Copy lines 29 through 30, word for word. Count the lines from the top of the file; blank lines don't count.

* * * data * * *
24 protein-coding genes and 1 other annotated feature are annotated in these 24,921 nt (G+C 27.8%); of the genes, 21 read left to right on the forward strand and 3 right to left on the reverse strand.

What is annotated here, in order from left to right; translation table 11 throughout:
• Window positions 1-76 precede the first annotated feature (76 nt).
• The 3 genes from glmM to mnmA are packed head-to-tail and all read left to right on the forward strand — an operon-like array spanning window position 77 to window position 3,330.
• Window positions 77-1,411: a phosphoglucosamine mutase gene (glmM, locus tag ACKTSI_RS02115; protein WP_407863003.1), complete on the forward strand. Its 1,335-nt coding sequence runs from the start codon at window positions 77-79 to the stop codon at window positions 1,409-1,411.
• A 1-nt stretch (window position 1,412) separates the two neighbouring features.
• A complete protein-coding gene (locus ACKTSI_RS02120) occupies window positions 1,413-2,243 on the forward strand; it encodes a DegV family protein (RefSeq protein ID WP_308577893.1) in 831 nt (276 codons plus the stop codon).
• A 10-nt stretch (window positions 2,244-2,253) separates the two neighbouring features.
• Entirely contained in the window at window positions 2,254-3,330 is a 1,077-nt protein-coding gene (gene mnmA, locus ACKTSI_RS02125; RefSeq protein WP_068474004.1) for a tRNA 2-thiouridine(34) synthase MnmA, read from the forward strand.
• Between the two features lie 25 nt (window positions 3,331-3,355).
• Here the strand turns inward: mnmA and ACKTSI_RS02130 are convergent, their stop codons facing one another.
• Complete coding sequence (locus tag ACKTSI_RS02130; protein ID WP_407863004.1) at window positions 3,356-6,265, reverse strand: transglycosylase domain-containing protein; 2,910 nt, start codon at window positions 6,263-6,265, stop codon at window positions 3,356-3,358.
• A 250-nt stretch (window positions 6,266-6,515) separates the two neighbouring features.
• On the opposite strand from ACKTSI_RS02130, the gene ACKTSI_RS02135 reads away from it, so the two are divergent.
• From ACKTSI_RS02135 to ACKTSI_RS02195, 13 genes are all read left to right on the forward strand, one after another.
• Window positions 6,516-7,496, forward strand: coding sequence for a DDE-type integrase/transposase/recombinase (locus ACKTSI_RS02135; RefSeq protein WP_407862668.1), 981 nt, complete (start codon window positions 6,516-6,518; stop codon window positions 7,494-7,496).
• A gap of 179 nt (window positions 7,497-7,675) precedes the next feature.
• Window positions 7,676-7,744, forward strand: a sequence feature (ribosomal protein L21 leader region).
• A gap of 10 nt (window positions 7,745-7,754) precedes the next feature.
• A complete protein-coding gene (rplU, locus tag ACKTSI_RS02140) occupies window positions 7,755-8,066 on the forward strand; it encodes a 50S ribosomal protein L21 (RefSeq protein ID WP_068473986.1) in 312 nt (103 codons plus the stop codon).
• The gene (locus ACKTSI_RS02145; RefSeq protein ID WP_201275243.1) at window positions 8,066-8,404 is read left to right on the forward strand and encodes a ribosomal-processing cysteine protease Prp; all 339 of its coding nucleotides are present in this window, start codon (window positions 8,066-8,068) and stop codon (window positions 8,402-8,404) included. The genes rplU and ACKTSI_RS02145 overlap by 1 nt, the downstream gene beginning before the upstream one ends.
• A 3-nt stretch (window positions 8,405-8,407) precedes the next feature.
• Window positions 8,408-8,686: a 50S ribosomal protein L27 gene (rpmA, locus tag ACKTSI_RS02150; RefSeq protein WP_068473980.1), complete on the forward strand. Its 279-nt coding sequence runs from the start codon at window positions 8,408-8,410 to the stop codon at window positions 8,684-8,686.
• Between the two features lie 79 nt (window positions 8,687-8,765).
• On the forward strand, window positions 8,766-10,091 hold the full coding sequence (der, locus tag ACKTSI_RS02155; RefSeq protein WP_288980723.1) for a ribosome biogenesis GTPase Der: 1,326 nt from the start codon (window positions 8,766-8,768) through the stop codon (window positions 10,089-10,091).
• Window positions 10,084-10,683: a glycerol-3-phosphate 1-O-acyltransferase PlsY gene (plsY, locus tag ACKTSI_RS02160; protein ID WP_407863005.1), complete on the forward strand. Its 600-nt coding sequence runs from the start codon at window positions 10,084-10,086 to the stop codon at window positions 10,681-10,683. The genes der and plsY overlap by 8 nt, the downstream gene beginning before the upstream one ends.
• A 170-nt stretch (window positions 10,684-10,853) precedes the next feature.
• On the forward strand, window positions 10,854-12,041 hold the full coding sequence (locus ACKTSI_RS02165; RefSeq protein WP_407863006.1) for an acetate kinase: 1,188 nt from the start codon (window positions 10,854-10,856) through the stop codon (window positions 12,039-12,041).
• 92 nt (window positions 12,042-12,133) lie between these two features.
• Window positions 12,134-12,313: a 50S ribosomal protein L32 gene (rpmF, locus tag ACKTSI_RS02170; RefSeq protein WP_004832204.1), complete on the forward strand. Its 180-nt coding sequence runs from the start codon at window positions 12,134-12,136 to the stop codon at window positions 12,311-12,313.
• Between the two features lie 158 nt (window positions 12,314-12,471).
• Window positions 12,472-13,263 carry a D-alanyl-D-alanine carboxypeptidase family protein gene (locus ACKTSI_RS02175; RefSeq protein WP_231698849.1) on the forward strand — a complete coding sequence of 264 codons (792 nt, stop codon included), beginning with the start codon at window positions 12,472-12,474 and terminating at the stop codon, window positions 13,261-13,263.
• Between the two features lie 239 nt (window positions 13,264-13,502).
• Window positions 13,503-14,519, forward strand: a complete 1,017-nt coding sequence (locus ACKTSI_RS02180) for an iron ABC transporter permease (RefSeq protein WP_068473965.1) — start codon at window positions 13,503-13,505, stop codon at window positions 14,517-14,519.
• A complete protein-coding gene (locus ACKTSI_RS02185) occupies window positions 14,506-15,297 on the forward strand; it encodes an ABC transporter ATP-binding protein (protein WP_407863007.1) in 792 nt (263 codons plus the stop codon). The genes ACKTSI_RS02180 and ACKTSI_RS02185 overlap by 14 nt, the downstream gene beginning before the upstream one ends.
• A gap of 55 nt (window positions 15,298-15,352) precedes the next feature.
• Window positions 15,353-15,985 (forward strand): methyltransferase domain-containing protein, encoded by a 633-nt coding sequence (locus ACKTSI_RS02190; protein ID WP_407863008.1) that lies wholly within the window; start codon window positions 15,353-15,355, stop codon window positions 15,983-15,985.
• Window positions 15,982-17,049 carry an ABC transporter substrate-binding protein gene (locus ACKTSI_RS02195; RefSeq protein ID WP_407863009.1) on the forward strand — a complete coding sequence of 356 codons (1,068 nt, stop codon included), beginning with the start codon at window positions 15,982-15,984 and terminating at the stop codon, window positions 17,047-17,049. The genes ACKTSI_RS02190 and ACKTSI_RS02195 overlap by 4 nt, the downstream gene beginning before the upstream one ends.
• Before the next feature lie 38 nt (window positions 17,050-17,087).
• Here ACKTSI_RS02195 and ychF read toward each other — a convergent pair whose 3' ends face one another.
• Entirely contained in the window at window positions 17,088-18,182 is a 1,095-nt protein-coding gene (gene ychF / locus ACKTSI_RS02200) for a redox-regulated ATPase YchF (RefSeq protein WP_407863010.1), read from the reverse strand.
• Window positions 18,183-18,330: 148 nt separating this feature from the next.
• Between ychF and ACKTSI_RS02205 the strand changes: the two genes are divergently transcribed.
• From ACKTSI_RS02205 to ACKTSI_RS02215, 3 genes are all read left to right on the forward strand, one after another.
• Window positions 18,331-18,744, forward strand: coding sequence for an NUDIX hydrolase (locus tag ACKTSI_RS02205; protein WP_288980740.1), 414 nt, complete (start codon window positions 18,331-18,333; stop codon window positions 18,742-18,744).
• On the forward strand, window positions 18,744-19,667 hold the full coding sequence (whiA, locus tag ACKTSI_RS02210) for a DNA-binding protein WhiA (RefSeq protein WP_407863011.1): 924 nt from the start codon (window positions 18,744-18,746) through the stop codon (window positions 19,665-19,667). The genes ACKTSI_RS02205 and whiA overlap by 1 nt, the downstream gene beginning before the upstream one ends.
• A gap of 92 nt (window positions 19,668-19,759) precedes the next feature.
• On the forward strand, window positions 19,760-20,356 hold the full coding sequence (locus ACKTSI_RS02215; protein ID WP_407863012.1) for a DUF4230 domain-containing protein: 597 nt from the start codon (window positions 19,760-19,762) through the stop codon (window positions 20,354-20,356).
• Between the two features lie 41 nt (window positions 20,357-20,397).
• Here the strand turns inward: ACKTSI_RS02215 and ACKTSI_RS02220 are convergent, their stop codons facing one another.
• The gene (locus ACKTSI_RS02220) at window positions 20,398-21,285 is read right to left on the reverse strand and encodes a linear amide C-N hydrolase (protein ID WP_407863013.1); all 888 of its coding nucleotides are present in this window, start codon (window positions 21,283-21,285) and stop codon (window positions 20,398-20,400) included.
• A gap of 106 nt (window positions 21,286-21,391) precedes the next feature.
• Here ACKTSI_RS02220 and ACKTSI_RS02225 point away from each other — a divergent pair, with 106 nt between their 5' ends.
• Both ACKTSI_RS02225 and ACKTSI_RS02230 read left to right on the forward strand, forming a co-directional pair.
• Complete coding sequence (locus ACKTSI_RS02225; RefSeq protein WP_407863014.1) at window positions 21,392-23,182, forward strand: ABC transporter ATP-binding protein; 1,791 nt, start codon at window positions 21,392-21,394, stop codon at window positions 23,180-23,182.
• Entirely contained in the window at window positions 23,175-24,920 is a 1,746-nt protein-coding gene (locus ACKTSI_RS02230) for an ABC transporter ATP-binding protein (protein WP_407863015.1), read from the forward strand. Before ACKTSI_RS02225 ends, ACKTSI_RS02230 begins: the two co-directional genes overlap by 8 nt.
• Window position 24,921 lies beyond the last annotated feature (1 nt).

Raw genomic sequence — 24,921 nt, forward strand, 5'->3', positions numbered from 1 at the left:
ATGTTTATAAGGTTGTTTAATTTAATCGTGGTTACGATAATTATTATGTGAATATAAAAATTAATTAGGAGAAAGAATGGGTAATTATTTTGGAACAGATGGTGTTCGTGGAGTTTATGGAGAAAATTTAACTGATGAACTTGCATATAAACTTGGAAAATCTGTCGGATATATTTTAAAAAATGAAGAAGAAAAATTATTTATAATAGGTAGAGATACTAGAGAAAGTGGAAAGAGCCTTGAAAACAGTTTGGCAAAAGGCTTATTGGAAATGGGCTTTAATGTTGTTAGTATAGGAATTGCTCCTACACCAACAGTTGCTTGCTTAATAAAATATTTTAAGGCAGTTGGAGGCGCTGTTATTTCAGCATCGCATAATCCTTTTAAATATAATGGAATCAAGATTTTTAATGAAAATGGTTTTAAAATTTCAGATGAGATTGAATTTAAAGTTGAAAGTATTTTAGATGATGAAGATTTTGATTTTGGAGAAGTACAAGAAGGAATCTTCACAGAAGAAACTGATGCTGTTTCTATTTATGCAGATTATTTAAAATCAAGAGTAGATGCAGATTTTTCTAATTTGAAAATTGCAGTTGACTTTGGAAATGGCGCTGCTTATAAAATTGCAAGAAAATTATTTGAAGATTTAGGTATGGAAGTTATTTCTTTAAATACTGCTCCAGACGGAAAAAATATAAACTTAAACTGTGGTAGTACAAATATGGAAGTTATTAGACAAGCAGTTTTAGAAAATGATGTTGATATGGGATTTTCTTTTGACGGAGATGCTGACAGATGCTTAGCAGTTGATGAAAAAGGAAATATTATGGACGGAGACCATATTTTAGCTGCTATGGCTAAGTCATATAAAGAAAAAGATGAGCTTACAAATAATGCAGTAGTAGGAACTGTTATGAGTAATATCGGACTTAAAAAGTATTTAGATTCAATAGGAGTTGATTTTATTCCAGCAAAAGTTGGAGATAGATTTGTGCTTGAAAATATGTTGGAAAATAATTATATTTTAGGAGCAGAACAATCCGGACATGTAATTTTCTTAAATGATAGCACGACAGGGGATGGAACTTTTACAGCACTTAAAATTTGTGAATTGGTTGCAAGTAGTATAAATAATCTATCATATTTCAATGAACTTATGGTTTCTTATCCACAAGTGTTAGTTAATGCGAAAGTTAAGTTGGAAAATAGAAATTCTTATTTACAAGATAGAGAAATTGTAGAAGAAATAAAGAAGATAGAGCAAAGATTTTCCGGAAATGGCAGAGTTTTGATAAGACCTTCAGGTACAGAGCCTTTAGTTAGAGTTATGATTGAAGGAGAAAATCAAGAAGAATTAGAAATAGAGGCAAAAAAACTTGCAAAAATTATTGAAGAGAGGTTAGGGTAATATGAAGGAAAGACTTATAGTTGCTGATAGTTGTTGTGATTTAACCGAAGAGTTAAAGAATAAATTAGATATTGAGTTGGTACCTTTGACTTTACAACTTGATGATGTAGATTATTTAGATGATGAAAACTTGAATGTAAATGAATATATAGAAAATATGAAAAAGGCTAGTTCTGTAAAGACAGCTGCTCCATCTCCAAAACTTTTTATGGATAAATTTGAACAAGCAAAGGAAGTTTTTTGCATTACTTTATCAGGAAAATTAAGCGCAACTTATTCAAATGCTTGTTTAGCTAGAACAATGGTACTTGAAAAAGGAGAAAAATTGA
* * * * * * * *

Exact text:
• 92 nt (window positions 12,042-12,133) lie between these two features.
• Window positions 12,134-12,313: a 50S ribosomal protein L32 gene (rpmF, locus tag ACKTSI_RS02170; RefSeq protein WP_004832204.1), complete on the forward strand. Its 180-nt coding sequence runs from the start codon at window positions 12,134-12,136 to the stop codon at window positions 12,311-12,313.